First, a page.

FiFi’s Best Films of the Decade – Part Deux

I promise to keep this briefer than the last one!

On that note, let’s dive straight in:

Sci-Fi, Dystopias, Fantasy and Fudged-Up Shizz (13)

Honorable mentions: Fast Color, Colossal, Starfish, Annihilation, Ex Machina, Source Code, Melancholia, The Adjustment Bureau, How to Talk to Girls at Parties, Dave Made a Maze, Prometheus, Z For Zachariah, 10 Cloverfield Lane, High Life, Her, Okja, Sorry to Bother You, Midnight Special, Equals, Realive, Advantageous, Chronicle, Border, Diamantino, Toni Erdmann

Never Let Me Go (Mark Romanek, 2010)

Based on an amazing book with an ingenious premise, extremely well cast and add in Rachel Portman’s score. This film is utterly heart-breaking, in the best way.

Twilight: Eclipse (David Slade, 2010)

Leah Clearwater 4 Life.

HP: The Deathly Hallows Parts I & II (David Yates, 2010-2011)

Enemy (Denis Villeneuve, 2013)

Villeneuve’s best film by a long way. A PAIR of bearded Jake Gyllenhaals. If this doesn’t sell you, I don’t know what will.


Snowpiercer (Bong Joon Ho, 2013)

Chris Evans’ best performance. A cast rounded out by Tilda Swinton, Octavia Spencer, John Hurt, Jamie Bell, Ed Harris and Parasite‘s Song Kang Ho. Add in incredible production design and ultra-violence makes for an all-time favourite film.

Under the Skin (Jonathan Glazer, 2013)

The One I Love (Charlie McDowell, 2014)

Slight Black Mirror vibes to this truly unique film. Don’t want to give anything away. Just give it a try.

Attack the Block (Joe Cornish, 2011)

Allow it.

The Lobster (Yorgos Lanthimos, 2015)

The Wild Boys (Bertrand Mandico, 2017)

Black and white, French – this has every arthouse film cliche going. It’s also amazing. A re-imagining of Lord of the Flies, with young women playing a gang of rebellious criminal teenage boys who are stranded on a mysterious and magical island.

Star Wars: The Force Awakens (JJ Abrams, 2015) and The Last Jedi (Rian Johnson, 2017)


Period (14)

Been my favourite genre of film and TV since I was a teenager. Can’t get enough of those historical costumes (especially if they’re mid-20th century).

Honorable Mentions: Jackie, I/Tonya, Christine, Mary Shelley, Selma, A Dangerous Method, Colette, The Aftermath, Denial, Tinker/Tailor, Brooklyn, On Chesil Beach, The Seagull, The Dressmaker, Hail Caesar!, Macbeth, Coriolanus, King Lear, 12 Years a Slave, The Adventures of Tintin, Dunkirk, Tom of Finland, Can You Ever Forgive Me, Sophie & the Rising Sun, Sunset Song, Testament of Youth, The Social Network, Steve Jobs, The Big Short, Kill Your Darlings, On the Road, The Look of Love, Legend, Pride, Suffragette.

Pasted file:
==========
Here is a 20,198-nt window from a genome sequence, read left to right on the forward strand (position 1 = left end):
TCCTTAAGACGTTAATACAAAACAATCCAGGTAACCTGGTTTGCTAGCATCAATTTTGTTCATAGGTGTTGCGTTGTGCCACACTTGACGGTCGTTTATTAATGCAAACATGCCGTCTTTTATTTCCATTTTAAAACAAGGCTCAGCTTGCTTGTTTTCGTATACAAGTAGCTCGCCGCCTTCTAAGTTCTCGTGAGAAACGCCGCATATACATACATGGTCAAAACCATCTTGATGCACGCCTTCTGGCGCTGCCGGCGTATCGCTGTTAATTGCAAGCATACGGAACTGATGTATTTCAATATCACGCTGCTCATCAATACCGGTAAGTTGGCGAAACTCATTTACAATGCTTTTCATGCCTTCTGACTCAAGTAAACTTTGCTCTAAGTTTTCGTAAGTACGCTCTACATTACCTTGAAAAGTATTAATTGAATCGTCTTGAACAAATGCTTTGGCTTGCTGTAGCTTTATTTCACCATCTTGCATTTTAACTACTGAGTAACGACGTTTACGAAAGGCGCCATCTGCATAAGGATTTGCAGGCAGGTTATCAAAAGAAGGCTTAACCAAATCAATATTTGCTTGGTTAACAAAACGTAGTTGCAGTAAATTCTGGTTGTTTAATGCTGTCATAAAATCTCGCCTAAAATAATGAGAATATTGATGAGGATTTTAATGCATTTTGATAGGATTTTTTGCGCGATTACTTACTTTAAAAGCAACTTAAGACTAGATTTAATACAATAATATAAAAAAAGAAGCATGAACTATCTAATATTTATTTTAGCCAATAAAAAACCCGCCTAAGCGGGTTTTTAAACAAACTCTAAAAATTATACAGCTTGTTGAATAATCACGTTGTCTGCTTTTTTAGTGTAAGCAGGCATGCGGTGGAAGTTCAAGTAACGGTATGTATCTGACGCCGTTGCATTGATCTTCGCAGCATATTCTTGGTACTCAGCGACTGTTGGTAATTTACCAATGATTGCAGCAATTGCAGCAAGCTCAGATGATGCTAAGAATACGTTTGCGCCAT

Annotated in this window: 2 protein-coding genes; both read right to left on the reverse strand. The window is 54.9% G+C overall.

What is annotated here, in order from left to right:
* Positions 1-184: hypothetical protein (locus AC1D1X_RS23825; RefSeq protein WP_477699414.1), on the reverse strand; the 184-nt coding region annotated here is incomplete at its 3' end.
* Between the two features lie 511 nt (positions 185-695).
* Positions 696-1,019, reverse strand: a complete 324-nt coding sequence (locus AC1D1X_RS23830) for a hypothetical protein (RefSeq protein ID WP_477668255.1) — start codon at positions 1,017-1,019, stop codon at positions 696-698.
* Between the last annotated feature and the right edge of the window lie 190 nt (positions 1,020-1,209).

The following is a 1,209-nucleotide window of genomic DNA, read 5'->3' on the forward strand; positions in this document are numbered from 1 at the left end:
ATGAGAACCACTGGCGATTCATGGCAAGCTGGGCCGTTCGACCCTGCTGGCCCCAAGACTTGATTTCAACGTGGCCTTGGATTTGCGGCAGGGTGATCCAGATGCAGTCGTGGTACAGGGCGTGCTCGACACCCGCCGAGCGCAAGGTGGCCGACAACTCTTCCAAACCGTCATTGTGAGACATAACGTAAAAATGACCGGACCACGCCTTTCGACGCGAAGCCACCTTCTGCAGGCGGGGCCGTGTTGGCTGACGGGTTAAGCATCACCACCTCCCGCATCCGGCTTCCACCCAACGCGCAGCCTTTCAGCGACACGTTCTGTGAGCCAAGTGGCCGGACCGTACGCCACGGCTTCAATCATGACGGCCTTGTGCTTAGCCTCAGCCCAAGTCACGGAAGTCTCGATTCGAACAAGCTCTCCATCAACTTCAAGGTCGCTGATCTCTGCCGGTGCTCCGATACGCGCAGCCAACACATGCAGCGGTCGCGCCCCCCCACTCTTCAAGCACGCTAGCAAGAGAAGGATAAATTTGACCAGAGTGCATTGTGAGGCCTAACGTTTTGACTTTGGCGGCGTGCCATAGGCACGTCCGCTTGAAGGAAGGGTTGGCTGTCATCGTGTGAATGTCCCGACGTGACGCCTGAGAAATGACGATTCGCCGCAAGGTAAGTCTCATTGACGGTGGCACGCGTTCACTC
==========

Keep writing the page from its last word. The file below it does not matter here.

Cemetery Junction (Ricky Gervais & Stephen Merchant, 2010)

Yes, it pains me to have Gervais on the list. But I can’t help but love this 70s-set British film about a gang of young men desperate to leave their parents and Reading. Tom Hughes (who should be a bigger star) gives a great performance and support comes from Ralph Fiennes, Emily Watson and Felicity Jones.

The Deep Blue Sea (Terence Davies, 2011)

Amazing performances from the always-phenomenal Rachel Weisz, as well as Tom Hiddleston and Simon Russell Beale.

Hugo (Martin Scorcese, 2011)

Best Scorsese of the decade? Glad you agree.

Anna Karenina (Joe Wright, 2012)

Much Ado About Nothing (Joss Whedon, 2012)

This shouldn’t really be amongst the period pieces because it’s a modern re-telling, but hey – it’s Shakes! Whedon + many of his regulars + this particular Shakes play is very much FiFi nip.

Belle (Amma Asante, 2013)

Awards-worthy performance from Gugu Mbatha-Raw, telling an important untold story.

Far from the Madding Crowd (Thomas Vinterberg, 2015)

Best score of the decade (Hollow in the Ferns, my God). Stunning costume design. As someone who loves the 60s Terry-and-Julie version, it has taken a lot for me to admit that I love this one too. Carey is sublime, as per.

Their Finest (Lone Scherfig, 2016)

Gemma Arterton and Sam Claflin are wonderful in this gentle World War Two film about filmmaking, from one of our best directors. For similar knitwear and tweed-based romance, also check out The Guernsey Literary and Potato Peel Pie Society.

Professor Marston and the Wonder Women (Angela Robinson, 2017)